Many years have passed since I started CityStep at Harvard. Today, the program is THRIVING beyond my wildest expectations. The scores of Harvard students who lead this project each year embody the best of community engagement: They are thoughtful, spirited, action-oriented and highly collaborative. They ask the right questions. They work incredibly hard. They are mind-bogglingly well-organized. They are emotionally committed beyond measure. They also embody a high level of artistic expression; the creativity that they bring to the movement, costumes, lighting and music of the final performance continues to amaze.
This is a special time for CityStep: A new graduate board, an alumni association, a new sister program at UPenn in Philadelphia—and a recent 25th anniversary! It’s a great time to get involved in whatever way you can. Let the infectious spirit of this extraordinary collaboration envelope you and jump in!
CityStep began over twenty years ago when Sabrina Peck ’84 took a troupe of fellow Harvard students into the Graham and Parks elementary school to perform excerpts of “CityStep,” an original, evening-length dance theater work Peck had created on campus. The production, about the interweaving lives of 10 characters in a city told entirely through dance, had been a popular sensation on campus, performed at Sanders Theater and the ART, and brought together a diverse group of actors, dancers, composers and musicians. At the Graham and Parks school assembly, Peck watched the riveted, energized faces of the children in the audience and had the idea to bring kids up onstage so they could experience for themselves the power of dance to express emotion and ideas. She led the young participants in dance theater exercises which culminated in a short dance about conflict, performed at the end of the assembly to the delight of teachers and peers.
The structure of the CityStep program flowed naturally from that first charmed interaction. Four teams of Harvard students, led by Peck, traveled to four Cambridge public schools twice a week for a year to teach dance theater classes during the students’ school day. At the end of the year, over 100 kids and Harvard students performed in Sanders Theater an original dance theater production about growing up in the city – to the delight of family, friends, and the Harvard and Cambridge communities. The Cambridge mayor was in attendance on opening night and an official “CityStep Day” in Cambridge was declared! The next year scores of CitySteppers also performed at Harvard’s 350th anniversary stadium spectacular. After two years, Peck passed the leadership of the program on to three students, Diane Paulus, Rebecca Shannon and Celia Savitz, who worked with Peck to transition the program into an institution that could continue to thrive.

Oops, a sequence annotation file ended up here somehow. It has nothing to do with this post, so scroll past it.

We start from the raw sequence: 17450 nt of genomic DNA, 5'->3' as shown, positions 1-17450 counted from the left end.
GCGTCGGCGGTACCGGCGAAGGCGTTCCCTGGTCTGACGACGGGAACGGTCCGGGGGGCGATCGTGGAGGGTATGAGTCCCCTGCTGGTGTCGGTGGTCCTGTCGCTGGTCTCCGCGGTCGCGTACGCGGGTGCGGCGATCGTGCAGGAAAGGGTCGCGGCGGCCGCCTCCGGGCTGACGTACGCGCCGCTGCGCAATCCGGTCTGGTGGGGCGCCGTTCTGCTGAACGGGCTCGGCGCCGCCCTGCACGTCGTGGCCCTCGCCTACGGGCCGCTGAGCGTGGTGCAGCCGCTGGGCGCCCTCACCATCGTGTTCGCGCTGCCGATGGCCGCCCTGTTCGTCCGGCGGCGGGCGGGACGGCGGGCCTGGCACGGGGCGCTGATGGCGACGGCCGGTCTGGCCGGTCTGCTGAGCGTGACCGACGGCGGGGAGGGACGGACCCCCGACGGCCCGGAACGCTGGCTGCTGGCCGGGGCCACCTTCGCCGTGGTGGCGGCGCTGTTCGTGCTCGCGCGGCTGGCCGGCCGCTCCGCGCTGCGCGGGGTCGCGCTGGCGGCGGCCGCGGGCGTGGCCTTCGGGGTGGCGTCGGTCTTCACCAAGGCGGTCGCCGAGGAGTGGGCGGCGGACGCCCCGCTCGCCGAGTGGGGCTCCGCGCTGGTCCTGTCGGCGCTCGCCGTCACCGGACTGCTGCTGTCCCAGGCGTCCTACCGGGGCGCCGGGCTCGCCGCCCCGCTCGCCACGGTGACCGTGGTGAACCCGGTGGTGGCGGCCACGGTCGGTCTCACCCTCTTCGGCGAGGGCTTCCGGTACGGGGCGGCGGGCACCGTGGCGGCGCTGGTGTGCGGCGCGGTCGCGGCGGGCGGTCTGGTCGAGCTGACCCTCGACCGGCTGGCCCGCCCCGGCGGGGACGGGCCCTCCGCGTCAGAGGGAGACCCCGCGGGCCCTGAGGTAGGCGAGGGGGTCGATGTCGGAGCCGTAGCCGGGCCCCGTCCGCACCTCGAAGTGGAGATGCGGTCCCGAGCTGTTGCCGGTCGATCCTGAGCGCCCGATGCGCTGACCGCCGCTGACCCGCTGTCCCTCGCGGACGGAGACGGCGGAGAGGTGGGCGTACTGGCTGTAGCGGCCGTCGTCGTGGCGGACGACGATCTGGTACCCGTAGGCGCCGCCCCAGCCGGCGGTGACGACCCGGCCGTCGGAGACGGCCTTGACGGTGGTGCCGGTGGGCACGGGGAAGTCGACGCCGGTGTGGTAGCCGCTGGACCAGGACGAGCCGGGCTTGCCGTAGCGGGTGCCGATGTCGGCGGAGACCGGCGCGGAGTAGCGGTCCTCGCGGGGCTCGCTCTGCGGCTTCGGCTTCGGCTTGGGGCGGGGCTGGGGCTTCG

In 2004 CityStep formed at Penn. The idea of expanding the organization to another university in another city had been discussed at program’s inception in 1983. In the spring of 2004, Laura Weidman ’04, a four-year veteran of the program, received two Harvard public service fellowships to set up CityStep at the University of Pennsylvania upon graduation. With the support of the CityStep leadership and a number of alumni, including Sabrina Peck, Weidman teamed up with two Penn undergraduates, Alicia Marini ’06 and Martha Mijes ’06, to establish CityStep as a student organization serving the West Philadelphia community. Marini and Mijes had laid a strong foundation for CityStep’s arrival through their own work on an afterschool dance program called CityLights during the Fall of 2003. The spring of 2005 marked Penn’s first annual CityStep show, Paint the Town: CityStep presents Philadelphia Murals Brought to Life, featuring the work of almost twenty undergraduates and around 50 middle school students. The program practically doubled in size in its second year and continues to grow and thrive today.